This winter, six Inwood Canoe Club Turtles kayaked and raced and rolled and rescued and taught newbies all within the heated confines of a pool.
Aptly referred to as pool kayaking, the program has been led by the gruffly determined Lee Reiser for the past six years. He’s a man on a mission.
“I want you guys to be safe. Pay attention. Know what to do and how to help others,” Lee would shout across the water’s surface. For him, it’s about his rules #1 and #2: be safe, and have fun. As to why he donates his time to helm the free course, he bluntly explains, “People are dying out there.”
“It’s a dangerous sport. You have to wear the proper PFD (personal flotation device) and cold weather clothing, regardless of your experience level. I’ve been on the water my entire life, but that doesn’t mean I can take safety for granted. Not for a single moment. If I teach you, you will pass it on. Risks can be reduced, lives saved.” With his characteristic growl, he adds, “You better do your part.”
Fending off the bitter winter wind howling over Riverbank State Park, practically every Saturday afternoon [24 sessions in total] from November through March, a few hearty souls would pull 15 white-water kayaks from the icy grip of outdoor racks and pass them to volunteers lined up inside the park’s pool area. On average, we were there from 2pm to 6pm, with the last two hours spent helping students, followed by storing the equipment. That left us at least one hour to work on our skills.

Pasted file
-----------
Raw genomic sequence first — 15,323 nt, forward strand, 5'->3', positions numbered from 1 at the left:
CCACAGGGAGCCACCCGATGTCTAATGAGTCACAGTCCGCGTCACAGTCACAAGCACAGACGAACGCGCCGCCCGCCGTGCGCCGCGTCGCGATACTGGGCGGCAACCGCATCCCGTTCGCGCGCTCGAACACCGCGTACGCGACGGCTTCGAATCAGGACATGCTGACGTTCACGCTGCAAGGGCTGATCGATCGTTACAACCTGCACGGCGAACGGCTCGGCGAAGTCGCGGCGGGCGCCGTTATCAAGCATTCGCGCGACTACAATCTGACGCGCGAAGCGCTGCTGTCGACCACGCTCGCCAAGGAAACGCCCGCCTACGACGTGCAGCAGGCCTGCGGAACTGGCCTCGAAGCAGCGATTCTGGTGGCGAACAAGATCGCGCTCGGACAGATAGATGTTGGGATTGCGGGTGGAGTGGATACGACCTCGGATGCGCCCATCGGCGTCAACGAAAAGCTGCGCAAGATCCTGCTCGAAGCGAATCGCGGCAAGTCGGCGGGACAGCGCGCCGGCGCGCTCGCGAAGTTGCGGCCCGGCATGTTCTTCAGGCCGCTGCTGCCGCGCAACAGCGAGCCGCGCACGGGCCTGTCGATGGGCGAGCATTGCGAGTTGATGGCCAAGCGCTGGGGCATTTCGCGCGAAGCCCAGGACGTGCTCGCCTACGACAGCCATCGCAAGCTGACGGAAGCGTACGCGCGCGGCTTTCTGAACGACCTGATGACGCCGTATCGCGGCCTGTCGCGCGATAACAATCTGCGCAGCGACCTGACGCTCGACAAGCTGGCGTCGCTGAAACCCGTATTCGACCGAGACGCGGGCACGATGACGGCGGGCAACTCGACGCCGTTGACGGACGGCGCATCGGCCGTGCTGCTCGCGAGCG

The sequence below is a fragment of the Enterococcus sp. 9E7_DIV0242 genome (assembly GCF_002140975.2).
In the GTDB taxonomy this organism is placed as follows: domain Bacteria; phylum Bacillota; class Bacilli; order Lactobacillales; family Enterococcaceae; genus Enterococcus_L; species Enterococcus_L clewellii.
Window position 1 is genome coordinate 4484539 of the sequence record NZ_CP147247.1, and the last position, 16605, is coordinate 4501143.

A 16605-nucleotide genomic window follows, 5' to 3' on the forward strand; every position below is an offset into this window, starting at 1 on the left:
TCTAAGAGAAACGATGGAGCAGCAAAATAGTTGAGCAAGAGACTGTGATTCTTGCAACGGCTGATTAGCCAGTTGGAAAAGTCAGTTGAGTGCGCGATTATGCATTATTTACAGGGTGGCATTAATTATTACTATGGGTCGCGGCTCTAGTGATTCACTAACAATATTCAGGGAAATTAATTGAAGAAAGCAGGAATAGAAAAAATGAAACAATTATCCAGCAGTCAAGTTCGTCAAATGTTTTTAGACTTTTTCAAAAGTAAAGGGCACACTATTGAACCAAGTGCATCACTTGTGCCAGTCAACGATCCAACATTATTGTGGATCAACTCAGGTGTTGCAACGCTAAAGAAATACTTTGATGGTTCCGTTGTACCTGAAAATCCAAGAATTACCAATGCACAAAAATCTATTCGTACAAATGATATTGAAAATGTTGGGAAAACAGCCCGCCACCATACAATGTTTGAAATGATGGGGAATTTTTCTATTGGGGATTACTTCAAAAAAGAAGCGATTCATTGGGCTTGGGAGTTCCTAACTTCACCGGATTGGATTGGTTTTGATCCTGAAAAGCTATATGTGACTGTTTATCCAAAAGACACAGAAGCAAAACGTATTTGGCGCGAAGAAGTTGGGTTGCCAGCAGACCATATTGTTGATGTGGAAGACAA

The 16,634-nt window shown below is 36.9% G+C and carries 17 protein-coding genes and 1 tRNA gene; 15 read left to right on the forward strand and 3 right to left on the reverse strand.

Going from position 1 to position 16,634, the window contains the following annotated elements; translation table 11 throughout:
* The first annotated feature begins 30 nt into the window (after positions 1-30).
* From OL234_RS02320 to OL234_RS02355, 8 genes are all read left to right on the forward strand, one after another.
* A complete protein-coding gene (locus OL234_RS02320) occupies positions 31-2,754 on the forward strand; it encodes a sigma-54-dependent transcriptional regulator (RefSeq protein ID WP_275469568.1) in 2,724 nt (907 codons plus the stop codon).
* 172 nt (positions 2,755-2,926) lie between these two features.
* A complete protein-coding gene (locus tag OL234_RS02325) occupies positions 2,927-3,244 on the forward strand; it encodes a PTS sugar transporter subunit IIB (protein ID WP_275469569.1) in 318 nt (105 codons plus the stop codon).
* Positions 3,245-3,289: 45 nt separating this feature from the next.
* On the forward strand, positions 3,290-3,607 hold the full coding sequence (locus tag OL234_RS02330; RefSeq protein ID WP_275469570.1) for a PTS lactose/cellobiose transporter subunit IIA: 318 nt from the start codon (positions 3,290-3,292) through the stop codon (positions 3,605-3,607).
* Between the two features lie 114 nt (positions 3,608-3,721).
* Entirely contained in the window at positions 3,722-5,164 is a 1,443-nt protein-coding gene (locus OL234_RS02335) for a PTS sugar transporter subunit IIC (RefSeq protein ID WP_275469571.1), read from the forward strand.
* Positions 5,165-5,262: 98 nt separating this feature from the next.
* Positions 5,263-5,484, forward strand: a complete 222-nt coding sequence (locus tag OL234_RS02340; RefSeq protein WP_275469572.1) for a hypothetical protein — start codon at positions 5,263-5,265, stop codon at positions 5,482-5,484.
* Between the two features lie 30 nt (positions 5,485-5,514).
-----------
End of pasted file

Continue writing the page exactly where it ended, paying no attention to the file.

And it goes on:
“Do you know what a wet exit is?” Lee asked each of us that first day. I’m sure that we all had our own definitions of what that could mean, but no one said a thing. “Know how to exit the boat when it’s capsized, otherwise you’re not staying.” Yikes. One by one we flipped over, then stilled ourselves upside-down with breath held. Our knees, braced against the interior of the cockpit, held us in place. Our water-resistant spray skirts, cinched around the coaming (opening of the boat) around our waists, prevented an influx of water. Under Lee’s watchful gaze, we leaned forward, pulled the front of our skirts toward the bow and up, brought our legs close and pushed ourselves out of the boat to the surface.
From there and throughout the duration of the program we learned self-rescues, including the paddle float and cowboy. We also rescued each other with magically named techniques including the t-rescue, Eskimo bow and paddle rescues, Hand of God, scoop rescue, leghook and sling assist. And, we did a ton of rolls. Some gracefully rolled their kayaks over, under and up with barely a drop of water in their hair. Then there were others (like me with flowing Medusa hair) who specialized in “almost-rolls,” which resulted in more rescue practice by our comrades.
Ultimately we gained remarkable skills that will enrich our paddling experience. We are also now better equipped to guide kayak newcomers safely during Inwood Canoe Club’s Open House on Sundays.
In a conversation at the end of the program, Lee shared kudos, “This year’s participants showed a lot of promise, especially those from Inwood Canoe Club.” Of course, that doesn’t mean we can rest on our laurels. Many of us will be taking extra lessons at Lake Sebago and cornering amazing Turtle instructors such as Julie McCoy -- all in preparation to do better and have even more fun next winter.